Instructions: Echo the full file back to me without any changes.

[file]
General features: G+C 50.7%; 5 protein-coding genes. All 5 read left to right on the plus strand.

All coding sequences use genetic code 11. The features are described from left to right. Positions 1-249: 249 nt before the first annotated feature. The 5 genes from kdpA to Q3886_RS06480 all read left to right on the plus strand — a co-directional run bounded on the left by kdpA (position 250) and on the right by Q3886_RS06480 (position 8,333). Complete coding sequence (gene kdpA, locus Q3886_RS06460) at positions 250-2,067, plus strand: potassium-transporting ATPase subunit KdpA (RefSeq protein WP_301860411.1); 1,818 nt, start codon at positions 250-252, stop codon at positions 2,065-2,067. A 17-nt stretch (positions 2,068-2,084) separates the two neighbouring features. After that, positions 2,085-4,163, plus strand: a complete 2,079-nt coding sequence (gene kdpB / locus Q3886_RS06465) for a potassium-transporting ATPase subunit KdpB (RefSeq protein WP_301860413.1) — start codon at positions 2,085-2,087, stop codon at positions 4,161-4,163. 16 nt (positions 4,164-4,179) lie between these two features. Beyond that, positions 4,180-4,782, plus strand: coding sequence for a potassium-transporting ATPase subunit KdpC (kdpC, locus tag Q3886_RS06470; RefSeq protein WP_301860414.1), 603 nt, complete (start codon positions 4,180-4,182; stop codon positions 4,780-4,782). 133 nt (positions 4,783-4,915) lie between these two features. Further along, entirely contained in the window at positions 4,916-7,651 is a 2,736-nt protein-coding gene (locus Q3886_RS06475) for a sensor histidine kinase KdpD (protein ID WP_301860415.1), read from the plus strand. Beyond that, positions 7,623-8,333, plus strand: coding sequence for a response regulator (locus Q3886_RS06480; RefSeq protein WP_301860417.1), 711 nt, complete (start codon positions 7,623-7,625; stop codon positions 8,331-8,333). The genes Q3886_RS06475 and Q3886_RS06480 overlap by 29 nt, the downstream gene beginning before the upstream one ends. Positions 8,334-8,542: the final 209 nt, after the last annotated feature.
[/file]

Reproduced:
General features: G+C 50.7%; 5 protein-coding genes. All 5 read left to right on the plus strand.

All coding sequences use genetic code 11. The features are described from left to right. Positions 1-249: 249 nt before the first annotated feature. The 5 genes from kdpA to Q3886_RS06480 all read left to right on the plus strand — a co-directional run bounded on the left by kdpA (position 250) and on the right by Q3886_RS06480 (position 8,333). Complete coding sequence (gene kdpA, locus Q3886_RS06460) at positions 250-2,067, plus strand: potassium-transporting ATPase subunit KdpA (RefSeq protein WP_301860411.1); 1,818 nt, start codon at positions 250-252, stop codon at positions 2,065-2,067. A 17-nt stretch (positions 2,068-2,084) separates the two neighbouring features. After that, positions 2,085-4,163, plus strand: a complete 2,079-nt coding sequence (gene kdpB / locus Q3886_RS06465) for a potassium-transporting ATPase subunit KdpB (RefSeq protein WP_301860413.1) — start codon at positions 2,085-2,087, stop codon at positions 4,161-4,163. 16 nt (positions 4,164-4,179) lie between these two features. Beyond that, positions 4,180-4,782, plus strand: coding sequence for a potassium-transporting ATPase subunit KdpC (kdpC, locus tag Q3886_RS06470; RefSeq protein WP_301860414.1), 603 nt, complete (start codon positions 4,180-4,182; stop codon positions 4,780-4,782). 133 nt (positions 4,783-4,915) lie between these two features. Further along, entirely contained in the window at positions 4,916-7,651 is a 2,736-nt protein-coding gene (locus Q3886_RS06475) for a sensor histidine kinase KdpD (protein ID WP_301860415.1), read from the plus strand. Beyond that, positions 7,623-8,333, plus strand: coding sequence for a response regulator (locus Q3886_RS06480; RefSeq protein WP_301860417.1), 711 nt, complete (start codon positions 7,623-7,625; stop codon positions 8,331-8,333). The genes Q3886_RS06475 and Q3886_RS06480 overlap by 29 nt, the downstream gene beginning before the upstream one ends. Positions 8,334-8,542: the final 209 nt, after the last annotated feature.